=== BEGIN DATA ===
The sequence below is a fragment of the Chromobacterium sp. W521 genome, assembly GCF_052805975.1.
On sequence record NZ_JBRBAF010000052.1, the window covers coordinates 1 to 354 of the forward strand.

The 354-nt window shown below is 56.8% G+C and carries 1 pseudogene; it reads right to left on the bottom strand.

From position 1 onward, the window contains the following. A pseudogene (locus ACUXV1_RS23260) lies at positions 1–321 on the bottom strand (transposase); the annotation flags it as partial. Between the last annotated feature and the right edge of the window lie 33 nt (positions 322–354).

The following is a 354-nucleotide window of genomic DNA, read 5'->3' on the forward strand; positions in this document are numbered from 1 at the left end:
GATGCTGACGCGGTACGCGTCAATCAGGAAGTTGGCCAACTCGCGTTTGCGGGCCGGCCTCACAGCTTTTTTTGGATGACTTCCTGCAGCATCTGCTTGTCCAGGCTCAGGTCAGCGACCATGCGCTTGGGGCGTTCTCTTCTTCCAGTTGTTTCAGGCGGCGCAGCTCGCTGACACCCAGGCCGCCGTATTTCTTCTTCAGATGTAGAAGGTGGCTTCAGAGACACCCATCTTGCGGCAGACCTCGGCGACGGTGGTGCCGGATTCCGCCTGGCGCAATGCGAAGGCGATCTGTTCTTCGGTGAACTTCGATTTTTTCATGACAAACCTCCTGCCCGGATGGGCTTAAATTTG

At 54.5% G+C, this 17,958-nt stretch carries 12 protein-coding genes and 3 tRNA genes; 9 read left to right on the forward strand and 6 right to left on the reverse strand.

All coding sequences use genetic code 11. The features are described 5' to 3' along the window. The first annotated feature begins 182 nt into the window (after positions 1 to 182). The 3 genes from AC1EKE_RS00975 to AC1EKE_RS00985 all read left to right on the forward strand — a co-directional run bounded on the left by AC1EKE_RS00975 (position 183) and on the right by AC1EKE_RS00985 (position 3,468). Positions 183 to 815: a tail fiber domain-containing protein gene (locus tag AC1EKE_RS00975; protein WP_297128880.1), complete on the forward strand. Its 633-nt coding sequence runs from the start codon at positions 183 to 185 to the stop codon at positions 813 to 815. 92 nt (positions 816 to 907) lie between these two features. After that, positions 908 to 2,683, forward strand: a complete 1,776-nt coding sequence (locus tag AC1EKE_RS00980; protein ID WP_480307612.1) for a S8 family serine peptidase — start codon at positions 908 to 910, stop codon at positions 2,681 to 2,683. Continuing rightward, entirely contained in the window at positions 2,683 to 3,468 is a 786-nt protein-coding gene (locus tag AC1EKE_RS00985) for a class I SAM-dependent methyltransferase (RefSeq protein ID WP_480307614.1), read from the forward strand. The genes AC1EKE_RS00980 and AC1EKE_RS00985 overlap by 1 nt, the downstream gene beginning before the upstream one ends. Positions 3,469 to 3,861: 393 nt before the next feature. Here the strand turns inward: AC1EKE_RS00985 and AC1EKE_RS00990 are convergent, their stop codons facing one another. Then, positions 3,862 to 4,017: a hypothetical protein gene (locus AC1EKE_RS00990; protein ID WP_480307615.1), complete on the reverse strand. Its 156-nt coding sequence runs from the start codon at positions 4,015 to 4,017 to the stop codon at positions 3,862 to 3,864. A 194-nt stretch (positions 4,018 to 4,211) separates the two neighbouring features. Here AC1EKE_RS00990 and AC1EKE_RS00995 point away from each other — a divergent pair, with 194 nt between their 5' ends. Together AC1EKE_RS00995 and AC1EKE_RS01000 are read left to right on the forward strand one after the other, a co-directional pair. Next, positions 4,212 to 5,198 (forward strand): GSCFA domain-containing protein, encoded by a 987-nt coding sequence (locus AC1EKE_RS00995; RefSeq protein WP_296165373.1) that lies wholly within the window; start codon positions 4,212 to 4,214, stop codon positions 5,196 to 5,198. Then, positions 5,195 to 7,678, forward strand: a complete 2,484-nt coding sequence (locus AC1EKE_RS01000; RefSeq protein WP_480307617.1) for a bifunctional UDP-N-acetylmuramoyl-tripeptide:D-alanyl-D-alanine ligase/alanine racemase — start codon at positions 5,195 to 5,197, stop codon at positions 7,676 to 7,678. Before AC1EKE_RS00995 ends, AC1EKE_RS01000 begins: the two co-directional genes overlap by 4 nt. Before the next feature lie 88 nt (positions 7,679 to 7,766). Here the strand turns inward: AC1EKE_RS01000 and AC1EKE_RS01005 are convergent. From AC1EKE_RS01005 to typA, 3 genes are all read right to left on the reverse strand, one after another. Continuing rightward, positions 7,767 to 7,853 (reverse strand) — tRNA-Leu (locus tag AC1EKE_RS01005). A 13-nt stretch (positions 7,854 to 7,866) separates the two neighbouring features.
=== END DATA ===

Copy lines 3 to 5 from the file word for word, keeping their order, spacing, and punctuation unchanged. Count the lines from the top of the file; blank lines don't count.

The 354-nt window shown below is 56.8% G+C and carries 1 pseudogene; it reads right to left on the bottom strand.

From position 1 onward, the window contains the following. A pseudogene (locus ACUXV1_RS23260) lies at positions 1–321 on the bottom strand (transposase); the annotation flags it as partial. Between the last annotated feature and the right edge of the window lie 33 nt (positions 322–354).

The following is a 354-nucleotide window of genomic DNA, read 5'->3' on the forward strand; positions in this document are numbered from 1 at the left end: